One of the keys to Alabama basketball’s renaissance has been the play of a healthy Jordan Bruner in the post. However, as the calendar turned, so too did ‘Bama’s injury luck — Jelly missed several games for illness; Herb Jones has had a banged up tailbone, a hurt back, a gimpy wrist, and even a busted nose; and perhaps the greatest loss of all — Bruner went down with a meniscus injury.
Meniscus tears are similar to hamstring injuries, in that the recovery time is notoriously finnicky. Some players can return within two to four weeks; for others, it is a season-long outage. For Jordan Bruner, injured on the 12th of January, it appears his timetable is on the slower end of recovery.
Yesterday, Coach Nate Oats said that the Tide expect to be without him for at least another 2-4 weeks...and that doesn’t even address his conditioning when he returns.
Alabama's Jordan Bruner (knee) is not expected to return for another 2-4 weeks, per Nate Oats. Averages 7.8 PPG and 5.3 RPG. A key piece for the Crimson Tide at center.— Jon Rothstein (@JonRothstein) February 1, 2021
Alabama is going to need to get quality minutes from its now-undersized frontcourt, especially for a team that has struggled with defensive rebounding this season.
Well, this is slaw AF. Alabama’s rematch with LSU on Wednesday night has been moved from the much more viewer-friendly ESPN2 all the way to ESPNU. What? Was the Ocho not available? But seriously, that takes about 24 million potential eyeballs off the best story in basketball.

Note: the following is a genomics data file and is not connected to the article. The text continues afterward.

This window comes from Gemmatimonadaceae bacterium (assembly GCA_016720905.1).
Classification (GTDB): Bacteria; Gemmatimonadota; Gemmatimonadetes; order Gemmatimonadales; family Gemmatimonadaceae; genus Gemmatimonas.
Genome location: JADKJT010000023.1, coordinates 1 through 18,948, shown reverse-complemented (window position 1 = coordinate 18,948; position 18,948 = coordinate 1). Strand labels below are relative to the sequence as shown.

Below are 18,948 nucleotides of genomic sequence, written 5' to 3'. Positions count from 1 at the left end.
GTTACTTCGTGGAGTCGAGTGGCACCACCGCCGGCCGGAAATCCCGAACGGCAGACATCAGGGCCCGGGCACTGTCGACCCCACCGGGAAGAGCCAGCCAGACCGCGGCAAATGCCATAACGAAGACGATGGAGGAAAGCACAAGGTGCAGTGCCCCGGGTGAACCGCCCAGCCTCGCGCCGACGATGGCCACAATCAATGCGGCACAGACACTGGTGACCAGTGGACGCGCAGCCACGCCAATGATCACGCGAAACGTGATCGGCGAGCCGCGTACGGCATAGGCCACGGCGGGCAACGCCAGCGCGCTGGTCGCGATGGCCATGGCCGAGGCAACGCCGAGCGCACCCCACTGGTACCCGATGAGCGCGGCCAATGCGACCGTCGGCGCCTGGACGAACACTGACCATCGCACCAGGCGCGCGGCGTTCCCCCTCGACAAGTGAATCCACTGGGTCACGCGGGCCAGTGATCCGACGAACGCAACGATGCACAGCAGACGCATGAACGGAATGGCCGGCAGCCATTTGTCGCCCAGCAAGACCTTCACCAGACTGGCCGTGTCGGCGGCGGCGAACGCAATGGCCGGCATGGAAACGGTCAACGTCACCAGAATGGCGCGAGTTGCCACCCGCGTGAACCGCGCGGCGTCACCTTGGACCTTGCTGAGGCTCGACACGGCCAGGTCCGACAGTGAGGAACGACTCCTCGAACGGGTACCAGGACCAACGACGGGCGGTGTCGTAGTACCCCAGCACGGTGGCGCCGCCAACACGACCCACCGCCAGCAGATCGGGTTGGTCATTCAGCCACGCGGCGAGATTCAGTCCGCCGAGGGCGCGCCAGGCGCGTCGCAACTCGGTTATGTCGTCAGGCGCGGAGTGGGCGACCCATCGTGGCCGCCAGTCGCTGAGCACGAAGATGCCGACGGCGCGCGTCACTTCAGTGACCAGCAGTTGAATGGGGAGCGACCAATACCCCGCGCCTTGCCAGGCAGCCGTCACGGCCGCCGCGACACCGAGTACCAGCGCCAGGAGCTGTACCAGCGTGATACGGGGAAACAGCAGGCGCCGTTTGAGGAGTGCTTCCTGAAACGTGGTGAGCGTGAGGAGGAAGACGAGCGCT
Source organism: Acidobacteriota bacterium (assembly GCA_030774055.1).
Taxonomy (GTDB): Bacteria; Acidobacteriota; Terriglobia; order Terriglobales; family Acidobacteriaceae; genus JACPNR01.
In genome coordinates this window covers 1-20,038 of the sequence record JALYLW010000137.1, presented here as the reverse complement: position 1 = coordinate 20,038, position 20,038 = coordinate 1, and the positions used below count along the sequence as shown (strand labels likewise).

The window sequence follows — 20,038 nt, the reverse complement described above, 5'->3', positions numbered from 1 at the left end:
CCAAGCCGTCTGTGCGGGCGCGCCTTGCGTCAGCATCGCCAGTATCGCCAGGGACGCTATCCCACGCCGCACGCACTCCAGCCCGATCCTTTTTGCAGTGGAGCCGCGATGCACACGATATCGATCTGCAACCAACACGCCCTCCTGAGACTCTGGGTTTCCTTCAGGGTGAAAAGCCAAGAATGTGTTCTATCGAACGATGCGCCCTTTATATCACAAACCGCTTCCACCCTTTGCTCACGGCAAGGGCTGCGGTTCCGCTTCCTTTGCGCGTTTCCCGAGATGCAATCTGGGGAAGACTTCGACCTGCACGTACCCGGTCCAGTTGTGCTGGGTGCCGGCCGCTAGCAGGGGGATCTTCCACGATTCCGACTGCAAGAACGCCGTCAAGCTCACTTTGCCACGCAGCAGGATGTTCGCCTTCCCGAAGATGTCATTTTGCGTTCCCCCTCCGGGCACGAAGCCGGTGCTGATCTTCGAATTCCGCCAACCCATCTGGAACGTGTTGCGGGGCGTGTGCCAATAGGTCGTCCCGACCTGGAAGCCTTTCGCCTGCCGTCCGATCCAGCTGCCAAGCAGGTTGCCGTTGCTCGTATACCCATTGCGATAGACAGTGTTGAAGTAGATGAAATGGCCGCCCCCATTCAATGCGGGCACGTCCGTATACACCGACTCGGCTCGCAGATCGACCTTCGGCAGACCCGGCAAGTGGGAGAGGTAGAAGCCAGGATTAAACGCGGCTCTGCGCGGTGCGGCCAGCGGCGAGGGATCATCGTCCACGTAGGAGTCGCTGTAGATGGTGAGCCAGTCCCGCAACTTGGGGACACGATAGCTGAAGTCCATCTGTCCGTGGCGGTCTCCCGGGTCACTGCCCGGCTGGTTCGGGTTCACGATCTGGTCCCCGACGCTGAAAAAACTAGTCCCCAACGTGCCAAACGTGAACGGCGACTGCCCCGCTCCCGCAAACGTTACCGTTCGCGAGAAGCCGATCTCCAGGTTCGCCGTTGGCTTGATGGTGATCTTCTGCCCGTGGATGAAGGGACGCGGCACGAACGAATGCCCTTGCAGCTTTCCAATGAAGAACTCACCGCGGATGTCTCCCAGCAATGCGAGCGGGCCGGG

The Tide dropped a very tough road game in Norman on Saturday. For Alabama, it was their third straight Greco-Roman wrestling event, having come off back-to-back slogs versus Mississippi State and Kentucky. Not coincidentally, without Bruner, it was also the Tide’s third straight game where it had long stretches struggling in the paint and Alabama consequently was in a lot closer of a fight than it probably should have been.
Marked by cold early shooting, a ton of sluggish first half turnovers, poor early effort on the glass, enough layup bricks to build a McMansion, and some outright bullshit officiating, it’s one that Alabama will definitely want back...but it’s not one that you can hang your head over either. OU is playing better than anyone in the Big 12 not named Baylor. Over their last few games, the Sooners have trucked Kansas, beat Texas in Austin, and taken down Alabama. (They’ve moved all the way up to a projected 4-seed, BTW.)
Still, the loss didn’t really hurt Alabama’s national perception. The Tide moved up to 7th in the Coach’s Poll, its highest ranking in 14 years, and the AP only dropped ‘Bama one spot to No. 10. That seems about right. That said, this team is going to have to finish inside the circle, attack the glass early, and be prepared for a lot more physical games like the Sooner/Wildcat/Clanga troika — every team in America has seen the playbook now and especially in postseason play, they’ll face a lot of molasses ball. It’s like the 1985 Big East all over again!